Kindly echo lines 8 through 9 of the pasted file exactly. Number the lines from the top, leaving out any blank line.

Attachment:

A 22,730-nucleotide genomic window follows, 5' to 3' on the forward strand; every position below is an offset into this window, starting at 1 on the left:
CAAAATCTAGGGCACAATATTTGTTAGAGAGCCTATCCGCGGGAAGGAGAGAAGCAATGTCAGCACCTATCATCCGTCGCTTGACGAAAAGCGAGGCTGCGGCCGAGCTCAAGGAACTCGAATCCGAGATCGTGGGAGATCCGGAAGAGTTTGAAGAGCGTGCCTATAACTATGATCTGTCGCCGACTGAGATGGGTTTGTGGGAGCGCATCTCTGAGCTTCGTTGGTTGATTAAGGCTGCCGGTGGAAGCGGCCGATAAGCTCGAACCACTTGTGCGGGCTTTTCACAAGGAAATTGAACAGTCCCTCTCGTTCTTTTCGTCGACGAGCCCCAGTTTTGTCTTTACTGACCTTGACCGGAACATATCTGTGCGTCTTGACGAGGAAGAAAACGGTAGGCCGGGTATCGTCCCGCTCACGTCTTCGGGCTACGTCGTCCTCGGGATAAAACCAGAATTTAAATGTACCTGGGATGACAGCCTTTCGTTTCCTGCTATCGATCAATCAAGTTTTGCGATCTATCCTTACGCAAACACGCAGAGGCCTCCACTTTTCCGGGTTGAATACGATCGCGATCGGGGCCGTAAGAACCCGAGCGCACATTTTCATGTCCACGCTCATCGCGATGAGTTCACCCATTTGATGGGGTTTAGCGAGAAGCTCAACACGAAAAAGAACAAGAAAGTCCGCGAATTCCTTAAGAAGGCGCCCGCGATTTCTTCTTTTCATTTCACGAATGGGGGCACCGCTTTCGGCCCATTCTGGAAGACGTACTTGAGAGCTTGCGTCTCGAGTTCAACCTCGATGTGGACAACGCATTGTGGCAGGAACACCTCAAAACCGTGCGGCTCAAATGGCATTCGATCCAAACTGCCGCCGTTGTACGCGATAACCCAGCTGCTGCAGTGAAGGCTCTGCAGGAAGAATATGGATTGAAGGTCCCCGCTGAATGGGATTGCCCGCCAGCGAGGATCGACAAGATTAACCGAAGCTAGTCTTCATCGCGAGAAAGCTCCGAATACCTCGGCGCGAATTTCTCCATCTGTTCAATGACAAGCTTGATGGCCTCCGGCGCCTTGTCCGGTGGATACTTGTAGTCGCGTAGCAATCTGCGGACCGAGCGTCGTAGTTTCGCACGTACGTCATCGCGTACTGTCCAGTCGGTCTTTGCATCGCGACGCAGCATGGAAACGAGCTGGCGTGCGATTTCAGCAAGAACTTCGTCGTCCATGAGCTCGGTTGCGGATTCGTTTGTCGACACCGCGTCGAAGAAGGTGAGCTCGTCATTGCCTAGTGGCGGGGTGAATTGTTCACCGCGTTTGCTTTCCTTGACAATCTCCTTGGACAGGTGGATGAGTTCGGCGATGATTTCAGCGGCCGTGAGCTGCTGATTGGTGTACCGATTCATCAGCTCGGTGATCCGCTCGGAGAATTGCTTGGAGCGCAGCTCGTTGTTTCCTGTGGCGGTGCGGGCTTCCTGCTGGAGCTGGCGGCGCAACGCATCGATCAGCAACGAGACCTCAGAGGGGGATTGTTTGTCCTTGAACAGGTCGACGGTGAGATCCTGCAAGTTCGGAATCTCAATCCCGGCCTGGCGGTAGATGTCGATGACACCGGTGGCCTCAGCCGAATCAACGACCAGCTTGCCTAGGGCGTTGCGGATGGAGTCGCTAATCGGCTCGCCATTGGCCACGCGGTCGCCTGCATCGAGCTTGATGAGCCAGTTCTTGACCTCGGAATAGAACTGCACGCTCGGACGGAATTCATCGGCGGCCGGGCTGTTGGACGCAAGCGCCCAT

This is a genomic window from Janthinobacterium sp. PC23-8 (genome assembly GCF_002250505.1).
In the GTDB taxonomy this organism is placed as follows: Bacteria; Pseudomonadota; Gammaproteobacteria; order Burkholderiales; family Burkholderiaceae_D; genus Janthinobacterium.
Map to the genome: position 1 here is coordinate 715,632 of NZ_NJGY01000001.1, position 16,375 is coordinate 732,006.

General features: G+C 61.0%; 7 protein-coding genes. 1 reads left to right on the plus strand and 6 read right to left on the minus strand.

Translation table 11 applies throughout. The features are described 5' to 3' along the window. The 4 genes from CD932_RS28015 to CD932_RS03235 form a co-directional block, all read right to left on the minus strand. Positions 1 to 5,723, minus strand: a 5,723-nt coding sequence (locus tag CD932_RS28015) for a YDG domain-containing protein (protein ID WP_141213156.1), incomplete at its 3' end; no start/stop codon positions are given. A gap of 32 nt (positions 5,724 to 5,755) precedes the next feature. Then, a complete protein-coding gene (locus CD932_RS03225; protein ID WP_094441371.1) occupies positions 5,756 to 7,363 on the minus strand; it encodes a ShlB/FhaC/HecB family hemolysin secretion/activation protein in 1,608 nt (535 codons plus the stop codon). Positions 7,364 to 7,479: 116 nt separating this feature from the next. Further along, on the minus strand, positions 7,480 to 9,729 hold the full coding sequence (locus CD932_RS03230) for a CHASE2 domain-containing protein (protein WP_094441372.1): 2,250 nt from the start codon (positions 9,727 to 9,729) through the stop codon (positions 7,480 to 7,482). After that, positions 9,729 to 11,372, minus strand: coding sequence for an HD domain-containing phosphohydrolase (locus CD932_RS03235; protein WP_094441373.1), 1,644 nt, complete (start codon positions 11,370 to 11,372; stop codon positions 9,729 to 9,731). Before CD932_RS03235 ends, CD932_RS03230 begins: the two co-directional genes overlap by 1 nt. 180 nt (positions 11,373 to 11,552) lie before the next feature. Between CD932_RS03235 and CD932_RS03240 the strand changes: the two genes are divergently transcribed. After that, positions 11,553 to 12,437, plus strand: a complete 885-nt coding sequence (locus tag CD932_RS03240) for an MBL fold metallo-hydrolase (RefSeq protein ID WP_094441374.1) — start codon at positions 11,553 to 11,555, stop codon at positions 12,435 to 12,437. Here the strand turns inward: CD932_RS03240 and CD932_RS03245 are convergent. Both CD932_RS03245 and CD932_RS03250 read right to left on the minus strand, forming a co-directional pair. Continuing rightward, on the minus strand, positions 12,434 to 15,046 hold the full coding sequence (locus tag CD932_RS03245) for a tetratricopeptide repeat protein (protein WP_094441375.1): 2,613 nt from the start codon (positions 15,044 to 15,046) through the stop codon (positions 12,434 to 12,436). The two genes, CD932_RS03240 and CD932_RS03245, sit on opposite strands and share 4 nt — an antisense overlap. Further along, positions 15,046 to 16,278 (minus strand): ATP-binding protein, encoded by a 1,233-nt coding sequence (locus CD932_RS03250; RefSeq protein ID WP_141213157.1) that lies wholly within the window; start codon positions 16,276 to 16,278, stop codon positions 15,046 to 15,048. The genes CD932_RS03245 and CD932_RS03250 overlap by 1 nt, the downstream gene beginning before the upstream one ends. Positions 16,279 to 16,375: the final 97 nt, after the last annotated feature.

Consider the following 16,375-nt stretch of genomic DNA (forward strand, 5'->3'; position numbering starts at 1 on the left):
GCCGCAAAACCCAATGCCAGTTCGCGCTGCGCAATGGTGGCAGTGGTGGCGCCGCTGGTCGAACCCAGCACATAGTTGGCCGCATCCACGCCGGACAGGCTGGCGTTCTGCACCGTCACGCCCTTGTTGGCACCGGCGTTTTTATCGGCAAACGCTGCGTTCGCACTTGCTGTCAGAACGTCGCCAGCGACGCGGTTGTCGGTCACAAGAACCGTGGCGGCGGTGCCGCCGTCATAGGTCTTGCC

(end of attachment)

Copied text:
Consider the following 16,375-nt stretch of genomic DNA (forward strand, 5'->3'; position numbering starts at 1 on the left):
GCCGCAAAACCCAATGCCAGTTCGCGCTGCGCAATGGTGGCAGTGGTGGCGCCGCTGGTCGAACCCAGCACATAGTTGGCCGCATCCACGCCGGACAGGCTGGCGTTCTGCACCGTCACGCCCTTGTTGGCACCGGCGTTTTTATCGGCAAACGCTGCGTTCGCACTTGCTGTCAGAACGTCGCCAGCGACGCGGTTGTCGGTCACAAGAACCGTGGCGGCGGTGCCGCCGTCATAGGTCTTGCC